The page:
If there’s one word on everyone’s mind following the May 5 election, it’s change.
Albertans spoke loudly and clearly at the voting booths that they wanted their elected representatives to go to work on reforming a political system that had grown stagnant in its ideas, unresponsive in its delivery of public services and unaccountable to the citizens it should serve.
The Legislature certainly has a much different look these days. For my part, I am proud to be part of a Wildrose team that the voters trusted with an expanded role as Official Opposition. We are honoured to perform this duty, and will work to ensure the best possible governance for this province.
In my new role as the Wildrose Shadow Minister for Health, I will be working to see that the change voters want from their government extends to a health care system that so many feel is on the wrong track.
While Albertans are supportive of a health system that provides service for all, they expect to see quality results for their tax-dollars spent.
The system costs more and more each year – inflating at a rate higher than annual inflation plus population growth – while producing mediocre results. Alberta is not a Canadian leader in health care despite our second-highest per capita spending. We owe it to Albertans to do better.
Given the NDP’s enthusiasm for change on the campaign trail, I was disappointed to learn that they will be scrapping a proposed move towards decentralization and enhanced local decision-making. We have all heard at the doorsteps and at public forums about how badly the system needs to be changed and improved. More of the same is not the solution.
I believe the move toward centralized health care, brought in by previous administrations approximately seven years ago, has seen our poor trends in health care accelerate. The system has been become top-heavy, inefficient, and bloated with too many managers and too many layers of bureaucracy.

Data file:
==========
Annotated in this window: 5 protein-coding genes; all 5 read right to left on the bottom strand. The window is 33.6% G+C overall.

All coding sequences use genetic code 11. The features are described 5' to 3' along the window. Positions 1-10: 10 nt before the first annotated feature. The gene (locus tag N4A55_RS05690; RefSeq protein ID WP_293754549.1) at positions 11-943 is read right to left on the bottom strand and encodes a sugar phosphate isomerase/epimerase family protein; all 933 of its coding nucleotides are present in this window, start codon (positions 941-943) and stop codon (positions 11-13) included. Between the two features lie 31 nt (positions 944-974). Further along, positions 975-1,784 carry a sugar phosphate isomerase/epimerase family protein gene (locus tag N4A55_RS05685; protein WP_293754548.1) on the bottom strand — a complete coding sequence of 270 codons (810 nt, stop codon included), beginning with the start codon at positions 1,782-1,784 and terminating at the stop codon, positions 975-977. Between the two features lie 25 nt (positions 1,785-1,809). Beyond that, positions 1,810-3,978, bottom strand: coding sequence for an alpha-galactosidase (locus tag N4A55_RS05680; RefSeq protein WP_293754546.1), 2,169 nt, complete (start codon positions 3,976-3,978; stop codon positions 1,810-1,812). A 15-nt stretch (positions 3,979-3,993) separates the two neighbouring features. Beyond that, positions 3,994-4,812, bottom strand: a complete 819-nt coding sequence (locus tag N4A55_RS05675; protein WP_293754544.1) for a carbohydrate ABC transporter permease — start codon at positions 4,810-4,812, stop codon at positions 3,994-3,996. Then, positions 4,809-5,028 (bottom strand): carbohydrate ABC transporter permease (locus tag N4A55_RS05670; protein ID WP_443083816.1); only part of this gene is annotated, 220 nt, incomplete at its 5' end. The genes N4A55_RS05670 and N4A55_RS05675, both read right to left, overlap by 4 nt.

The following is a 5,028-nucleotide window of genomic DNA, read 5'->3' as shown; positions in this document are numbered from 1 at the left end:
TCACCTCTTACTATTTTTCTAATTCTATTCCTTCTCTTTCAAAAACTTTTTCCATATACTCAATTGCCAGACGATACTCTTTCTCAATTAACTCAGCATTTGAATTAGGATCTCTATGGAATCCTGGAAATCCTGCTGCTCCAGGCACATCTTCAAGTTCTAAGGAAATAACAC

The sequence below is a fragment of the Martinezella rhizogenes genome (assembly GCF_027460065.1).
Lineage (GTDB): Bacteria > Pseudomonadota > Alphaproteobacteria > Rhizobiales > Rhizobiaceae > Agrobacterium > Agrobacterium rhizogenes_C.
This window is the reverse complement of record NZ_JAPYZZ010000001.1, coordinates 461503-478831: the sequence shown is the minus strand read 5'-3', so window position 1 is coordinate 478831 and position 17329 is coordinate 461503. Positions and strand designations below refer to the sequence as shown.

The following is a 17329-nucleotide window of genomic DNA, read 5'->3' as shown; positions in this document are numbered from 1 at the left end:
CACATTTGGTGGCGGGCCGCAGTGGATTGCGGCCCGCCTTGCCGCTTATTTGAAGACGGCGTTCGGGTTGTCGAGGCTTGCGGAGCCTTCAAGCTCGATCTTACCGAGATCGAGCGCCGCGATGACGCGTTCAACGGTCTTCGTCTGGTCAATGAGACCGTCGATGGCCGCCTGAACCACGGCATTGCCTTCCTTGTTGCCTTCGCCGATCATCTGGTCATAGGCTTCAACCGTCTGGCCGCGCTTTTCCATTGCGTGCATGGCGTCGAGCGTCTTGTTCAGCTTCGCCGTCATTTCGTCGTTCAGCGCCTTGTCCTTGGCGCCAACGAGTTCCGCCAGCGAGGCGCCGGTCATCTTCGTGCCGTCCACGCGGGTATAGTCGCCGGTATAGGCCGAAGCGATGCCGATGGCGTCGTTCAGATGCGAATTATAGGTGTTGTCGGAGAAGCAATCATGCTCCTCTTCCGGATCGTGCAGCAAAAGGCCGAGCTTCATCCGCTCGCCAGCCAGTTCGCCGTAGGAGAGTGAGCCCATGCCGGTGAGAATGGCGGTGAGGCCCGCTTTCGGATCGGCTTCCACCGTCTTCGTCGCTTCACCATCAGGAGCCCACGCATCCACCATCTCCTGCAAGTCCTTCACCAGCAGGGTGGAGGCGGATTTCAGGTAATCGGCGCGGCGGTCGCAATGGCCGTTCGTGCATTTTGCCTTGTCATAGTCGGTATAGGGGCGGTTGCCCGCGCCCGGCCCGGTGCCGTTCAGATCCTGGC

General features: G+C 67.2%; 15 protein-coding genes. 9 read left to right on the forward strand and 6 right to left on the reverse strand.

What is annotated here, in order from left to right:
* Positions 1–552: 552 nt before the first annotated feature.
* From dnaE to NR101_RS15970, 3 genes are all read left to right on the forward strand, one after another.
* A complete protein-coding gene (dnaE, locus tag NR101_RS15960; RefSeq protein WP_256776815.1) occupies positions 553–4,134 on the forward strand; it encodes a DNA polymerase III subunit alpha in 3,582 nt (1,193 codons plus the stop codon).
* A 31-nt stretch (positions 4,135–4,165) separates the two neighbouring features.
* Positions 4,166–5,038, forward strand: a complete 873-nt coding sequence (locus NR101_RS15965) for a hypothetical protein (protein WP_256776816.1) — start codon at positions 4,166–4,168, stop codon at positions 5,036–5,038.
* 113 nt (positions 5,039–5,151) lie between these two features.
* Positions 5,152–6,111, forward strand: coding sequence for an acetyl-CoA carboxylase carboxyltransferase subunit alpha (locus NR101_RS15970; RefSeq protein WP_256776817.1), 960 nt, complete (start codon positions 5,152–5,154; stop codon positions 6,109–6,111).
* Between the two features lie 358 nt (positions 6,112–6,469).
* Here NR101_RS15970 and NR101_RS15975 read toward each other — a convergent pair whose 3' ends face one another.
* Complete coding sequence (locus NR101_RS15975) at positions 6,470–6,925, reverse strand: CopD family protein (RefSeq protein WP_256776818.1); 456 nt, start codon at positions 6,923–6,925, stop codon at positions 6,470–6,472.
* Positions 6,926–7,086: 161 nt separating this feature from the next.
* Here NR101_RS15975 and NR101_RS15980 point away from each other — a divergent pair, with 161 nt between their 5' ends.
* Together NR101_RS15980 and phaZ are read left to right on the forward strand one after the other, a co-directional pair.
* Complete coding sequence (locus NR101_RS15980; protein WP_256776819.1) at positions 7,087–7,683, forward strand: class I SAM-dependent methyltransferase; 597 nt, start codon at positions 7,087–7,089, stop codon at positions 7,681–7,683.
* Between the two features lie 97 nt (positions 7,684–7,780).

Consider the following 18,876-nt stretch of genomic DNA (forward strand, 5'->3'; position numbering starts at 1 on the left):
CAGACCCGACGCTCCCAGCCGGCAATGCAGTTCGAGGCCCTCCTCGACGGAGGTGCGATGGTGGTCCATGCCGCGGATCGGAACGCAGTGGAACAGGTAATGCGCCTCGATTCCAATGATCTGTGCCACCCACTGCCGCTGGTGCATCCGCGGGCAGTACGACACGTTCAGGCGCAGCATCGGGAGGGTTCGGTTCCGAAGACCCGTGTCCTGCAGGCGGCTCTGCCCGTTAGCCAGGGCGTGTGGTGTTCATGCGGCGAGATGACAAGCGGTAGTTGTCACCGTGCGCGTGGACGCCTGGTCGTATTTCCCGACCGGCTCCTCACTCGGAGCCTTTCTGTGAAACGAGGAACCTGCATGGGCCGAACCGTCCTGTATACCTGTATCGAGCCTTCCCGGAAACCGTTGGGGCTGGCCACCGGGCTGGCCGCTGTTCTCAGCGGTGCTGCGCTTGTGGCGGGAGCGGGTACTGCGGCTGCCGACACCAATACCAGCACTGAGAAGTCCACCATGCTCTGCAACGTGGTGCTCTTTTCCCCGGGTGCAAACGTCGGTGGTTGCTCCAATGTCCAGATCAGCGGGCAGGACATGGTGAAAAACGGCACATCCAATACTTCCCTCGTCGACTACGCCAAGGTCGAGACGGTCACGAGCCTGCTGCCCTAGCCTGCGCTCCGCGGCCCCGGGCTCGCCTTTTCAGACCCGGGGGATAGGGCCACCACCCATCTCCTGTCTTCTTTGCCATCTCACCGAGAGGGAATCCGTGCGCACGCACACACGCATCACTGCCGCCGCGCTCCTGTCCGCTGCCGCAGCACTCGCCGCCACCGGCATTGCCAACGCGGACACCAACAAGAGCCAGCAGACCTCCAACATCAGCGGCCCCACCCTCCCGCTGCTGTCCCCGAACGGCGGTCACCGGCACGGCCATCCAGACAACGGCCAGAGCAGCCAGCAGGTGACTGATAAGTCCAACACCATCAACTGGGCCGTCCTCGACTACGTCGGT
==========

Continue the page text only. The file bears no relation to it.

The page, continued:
Many residents of rural Alberta have seen the inefficiencies of centralization firsthand. I’m sure that almost everybody could cite an example of a baffling health decision in his or her community – the type of decision made by a centralized bureaucracy far away from the influence of the local residents affected.
And many of us in rural communities and smaller cities have seen local services suffer under the weight of a top-heavy, centralized system that no longer seems accountable to our needs or concerns.
Wildrose believes nobody is more equipped or better understands local priorities like the people closest to the ground: the local residents, the front-line workers and local decision-makers.
It takes boldness to make big changes, and the voters were certainly bold in casting their ballots on May 5. Why not act with the same boldness to fix an ailing health system that has let patients and families down for too long? This is what the voters have tasked us to do.
Over the coming months and years, I will be advocating for the empowerment of front-line workers and communities to find efficiencies in the system. I will be will seeking creative ways to take strain off of our acute care and ambulance services. I will challenge this government to create a health system that actually puts patients at the centre, because a truly responsive system is one that recognizes the value of the patient’s time and strives not to waste it.
They say that the more things change, the more they stay the same. We have an opportunity now to prove that wrong. We have the opportunity to do things differently and follow up the change we made to our government with real, constructive change to our health services.
Drew Barnes is the MLA for Cypress-Medicine Hat and Wildrose Shadow Minister for Health.